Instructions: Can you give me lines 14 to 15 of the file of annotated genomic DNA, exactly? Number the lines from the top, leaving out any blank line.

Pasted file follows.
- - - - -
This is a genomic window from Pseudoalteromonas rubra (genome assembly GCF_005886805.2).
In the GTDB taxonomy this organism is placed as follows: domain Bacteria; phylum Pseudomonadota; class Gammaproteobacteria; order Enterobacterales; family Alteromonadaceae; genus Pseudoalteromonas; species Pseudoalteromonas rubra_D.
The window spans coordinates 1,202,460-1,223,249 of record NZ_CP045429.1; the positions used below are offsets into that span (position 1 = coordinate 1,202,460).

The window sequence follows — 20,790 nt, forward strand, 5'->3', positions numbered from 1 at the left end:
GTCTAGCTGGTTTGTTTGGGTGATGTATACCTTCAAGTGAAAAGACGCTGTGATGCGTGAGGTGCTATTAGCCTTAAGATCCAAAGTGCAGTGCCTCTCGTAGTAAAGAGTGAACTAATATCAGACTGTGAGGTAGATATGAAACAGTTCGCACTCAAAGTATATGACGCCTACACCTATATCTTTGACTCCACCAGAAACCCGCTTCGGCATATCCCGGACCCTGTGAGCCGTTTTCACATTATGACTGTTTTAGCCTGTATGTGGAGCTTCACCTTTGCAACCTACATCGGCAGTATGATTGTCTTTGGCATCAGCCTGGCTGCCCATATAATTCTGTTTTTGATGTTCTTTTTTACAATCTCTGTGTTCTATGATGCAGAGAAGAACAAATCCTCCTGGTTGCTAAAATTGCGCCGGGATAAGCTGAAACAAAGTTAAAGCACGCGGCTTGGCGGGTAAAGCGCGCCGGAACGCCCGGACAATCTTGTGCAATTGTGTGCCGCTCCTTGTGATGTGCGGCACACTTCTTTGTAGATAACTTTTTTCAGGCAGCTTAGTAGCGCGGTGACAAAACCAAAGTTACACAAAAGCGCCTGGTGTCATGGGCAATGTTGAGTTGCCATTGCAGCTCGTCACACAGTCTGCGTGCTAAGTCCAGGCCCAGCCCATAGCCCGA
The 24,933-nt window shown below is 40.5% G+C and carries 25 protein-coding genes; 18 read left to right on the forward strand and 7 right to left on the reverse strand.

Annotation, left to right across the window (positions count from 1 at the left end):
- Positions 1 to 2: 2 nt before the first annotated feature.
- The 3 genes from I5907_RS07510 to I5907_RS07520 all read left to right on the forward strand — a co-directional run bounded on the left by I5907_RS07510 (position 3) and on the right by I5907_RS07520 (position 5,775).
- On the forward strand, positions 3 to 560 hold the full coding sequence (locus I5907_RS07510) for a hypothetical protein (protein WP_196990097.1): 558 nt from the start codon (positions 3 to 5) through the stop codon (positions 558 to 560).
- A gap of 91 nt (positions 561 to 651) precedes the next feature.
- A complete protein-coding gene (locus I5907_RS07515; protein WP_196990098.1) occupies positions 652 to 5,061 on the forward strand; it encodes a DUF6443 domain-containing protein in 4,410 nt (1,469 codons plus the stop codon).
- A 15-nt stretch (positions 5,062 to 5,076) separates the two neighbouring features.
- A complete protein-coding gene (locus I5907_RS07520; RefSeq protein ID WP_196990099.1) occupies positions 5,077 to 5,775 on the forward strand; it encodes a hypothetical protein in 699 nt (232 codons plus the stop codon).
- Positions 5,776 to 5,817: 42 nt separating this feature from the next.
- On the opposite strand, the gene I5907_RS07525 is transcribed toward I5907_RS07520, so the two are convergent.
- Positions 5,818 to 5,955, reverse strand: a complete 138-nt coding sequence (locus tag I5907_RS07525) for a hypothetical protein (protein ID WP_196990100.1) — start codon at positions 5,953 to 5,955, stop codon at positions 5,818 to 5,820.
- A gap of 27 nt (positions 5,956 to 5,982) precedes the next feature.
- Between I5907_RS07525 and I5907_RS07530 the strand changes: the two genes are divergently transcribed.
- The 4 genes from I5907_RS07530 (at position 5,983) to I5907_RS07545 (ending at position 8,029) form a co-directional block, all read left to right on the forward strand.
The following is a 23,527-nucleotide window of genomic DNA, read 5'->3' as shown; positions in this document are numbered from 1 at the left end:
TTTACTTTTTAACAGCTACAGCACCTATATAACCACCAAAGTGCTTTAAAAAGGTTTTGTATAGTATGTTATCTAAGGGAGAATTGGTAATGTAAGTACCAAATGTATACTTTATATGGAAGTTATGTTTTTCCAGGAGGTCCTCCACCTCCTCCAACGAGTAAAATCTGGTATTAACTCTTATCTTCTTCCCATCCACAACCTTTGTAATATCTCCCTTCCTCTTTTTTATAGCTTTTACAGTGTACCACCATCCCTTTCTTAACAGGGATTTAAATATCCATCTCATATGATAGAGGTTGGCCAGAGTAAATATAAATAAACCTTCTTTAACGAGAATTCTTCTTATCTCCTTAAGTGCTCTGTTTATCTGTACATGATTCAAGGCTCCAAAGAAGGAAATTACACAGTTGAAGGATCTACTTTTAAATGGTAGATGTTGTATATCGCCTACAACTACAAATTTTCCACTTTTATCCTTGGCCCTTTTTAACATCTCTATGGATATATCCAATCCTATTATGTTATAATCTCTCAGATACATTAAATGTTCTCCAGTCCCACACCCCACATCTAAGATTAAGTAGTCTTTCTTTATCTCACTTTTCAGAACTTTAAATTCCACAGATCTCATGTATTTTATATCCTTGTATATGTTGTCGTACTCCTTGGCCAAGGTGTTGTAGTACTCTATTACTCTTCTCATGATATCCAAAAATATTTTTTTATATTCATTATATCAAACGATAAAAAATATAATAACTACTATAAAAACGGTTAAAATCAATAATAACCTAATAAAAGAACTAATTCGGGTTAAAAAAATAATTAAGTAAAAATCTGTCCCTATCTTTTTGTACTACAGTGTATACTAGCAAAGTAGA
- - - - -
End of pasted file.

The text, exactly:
- A complete protein-coding gene (locus I5907_RS07520; RefSeq protein ID WP_196990099.1) occupies positions 5,077 to 5,775 on the forward strand; it encodes a hypothetical protein in 699 nt (232 codons plus the stop codon).
- Positions 5,776 to 5,817: 42 nt separating this feature from the next.